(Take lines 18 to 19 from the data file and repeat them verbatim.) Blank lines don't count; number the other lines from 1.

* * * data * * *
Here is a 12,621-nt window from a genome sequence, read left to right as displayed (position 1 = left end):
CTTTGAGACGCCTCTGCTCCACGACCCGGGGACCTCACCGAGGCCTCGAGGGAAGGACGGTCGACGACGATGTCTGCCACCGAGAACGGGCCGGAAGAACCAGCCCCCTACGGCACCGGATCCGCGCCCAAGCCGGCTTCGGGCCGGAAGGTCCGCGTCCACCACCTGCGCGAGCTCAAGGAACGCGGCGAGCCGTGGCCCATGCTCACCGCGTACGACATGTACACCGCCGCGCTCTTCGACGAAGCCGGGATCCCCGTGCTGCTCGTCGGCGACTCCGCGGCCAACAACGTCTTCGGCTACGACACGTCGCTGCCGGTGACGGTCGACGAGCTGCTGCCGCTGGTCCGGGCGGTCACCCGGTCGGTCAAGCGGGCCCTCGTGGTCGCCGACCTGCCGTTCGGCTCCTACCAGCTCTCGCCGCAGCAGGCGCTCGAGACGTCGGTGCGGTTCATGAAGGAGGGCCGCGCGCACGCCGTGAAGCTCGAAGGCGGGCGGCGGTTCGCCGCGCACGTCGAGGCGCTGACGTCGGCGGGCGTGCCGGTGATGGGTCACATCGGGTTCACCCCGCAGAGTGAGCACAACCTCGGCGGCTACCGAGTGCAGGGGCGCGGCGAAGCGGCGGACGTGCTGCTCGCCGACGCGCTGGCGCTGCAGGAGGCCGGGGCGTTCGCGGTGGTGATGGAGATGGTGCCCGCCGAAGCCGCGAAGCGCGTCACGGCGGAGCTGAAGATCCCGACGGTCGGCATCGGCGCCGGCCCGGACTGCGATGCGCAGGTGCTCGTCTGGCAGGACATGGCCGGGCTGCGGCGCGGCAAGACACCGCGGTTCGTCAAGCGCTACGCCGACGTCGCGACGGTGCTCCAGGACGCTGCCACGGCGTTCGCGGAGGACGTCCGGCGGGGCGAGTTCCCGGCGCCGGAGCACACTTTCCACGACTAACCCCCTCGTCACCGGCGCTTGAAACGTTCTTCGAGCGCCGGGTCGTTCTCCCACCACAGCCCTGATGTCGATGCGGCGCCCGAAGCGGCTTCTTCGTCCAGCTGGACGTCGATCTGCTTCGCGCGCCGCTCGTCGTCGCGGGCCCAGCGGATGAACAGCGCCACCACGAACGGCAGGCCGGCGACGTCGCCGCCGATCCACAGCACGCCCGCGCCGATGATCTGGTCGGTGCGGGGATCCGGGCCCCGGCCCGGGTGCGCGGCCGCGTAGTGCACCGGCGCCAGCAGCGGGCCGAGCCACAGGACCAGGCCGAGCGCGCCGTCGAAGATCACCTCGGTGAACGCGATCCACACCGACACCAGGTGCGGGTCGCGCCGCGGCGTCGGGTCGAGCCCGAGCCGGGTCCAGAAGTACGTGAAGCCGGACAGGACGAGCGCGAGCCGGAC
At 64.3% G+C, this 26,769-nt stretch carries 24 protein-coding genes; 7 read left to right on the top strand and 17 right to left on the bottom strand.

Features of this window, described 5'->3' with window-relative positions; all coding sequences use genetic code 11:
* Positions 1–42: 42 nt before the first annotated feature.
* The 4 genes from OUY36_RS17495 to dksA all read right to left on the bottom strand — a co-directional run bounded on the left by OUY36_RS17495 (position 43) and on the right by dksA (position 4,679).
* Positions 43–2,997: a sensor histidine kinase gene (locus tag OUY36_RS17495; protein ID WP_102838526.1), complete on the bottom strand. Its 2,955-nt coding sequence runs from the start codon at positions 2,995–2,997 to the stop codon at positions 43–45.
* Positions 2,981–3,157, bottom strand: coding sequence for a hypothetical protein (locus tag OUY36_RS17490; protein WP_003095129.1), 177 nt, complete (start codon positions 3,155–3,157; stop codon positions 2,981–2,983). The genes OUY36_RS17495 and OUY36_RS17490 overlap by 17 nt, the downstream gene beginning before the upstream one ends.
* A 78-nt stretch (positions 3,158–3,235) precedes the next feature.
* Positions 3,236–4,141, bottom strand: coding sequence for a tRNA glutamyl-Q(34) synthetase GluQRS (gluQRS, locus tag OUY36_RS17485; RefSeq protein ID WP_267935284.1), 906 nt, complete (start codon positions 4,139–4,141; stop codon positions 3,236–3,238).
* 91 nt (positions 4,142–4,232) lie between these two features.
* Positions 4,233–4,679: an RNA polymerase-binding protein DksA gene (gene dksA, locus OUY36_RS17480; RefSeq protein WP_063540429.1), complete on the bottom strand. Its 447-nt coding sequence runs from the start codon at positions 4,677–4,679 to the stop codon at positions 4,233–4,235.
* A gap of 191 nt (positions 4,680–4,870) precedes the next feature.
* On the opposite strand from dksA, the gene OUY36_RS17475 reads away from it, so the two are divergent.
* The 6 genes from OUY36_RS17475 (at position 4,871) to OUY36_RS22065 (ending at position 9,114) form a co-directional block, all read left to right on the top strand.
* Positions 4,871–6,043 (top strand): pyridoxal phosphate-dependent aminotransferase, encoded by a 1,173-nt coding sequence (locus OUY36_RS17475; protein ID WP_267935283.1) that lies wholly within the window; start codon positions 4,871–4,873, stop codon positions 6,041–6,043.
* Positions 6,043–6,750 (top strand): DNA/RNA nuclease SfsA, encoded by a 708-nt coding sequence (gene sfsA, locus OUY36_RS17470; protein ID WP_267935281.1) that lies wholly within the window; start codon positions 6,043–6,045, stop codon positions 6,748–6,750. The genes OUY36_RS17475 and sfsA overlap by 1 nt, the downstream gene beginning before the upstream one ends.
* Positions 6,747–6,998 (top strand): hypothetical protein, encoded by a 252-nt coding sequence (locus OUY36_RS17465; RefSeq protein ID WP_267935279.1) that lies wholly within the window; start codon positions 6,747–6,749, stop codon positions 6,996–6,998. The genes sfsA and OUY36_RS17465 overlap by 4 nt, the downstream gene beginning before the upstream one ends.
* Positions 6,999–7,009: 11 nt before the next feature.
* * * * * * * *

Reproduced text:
* Positions 6,747–6,998 (top strand): hypothetical protein, encoded by a 252-nt coding sequence (locus OUY36_RS17465; RefSeq protein ID WP_267935279.1) that lies wholly within the window; start codon positions 6,747–6,749, stop codon positions 6,996–6,998. The genes sfsA and OUY36_RS17465 overlap by 4 nt, the downstream gene beginning before the upstream one ends.
* Positions 6,999–7,009: 11 nt before the next feature.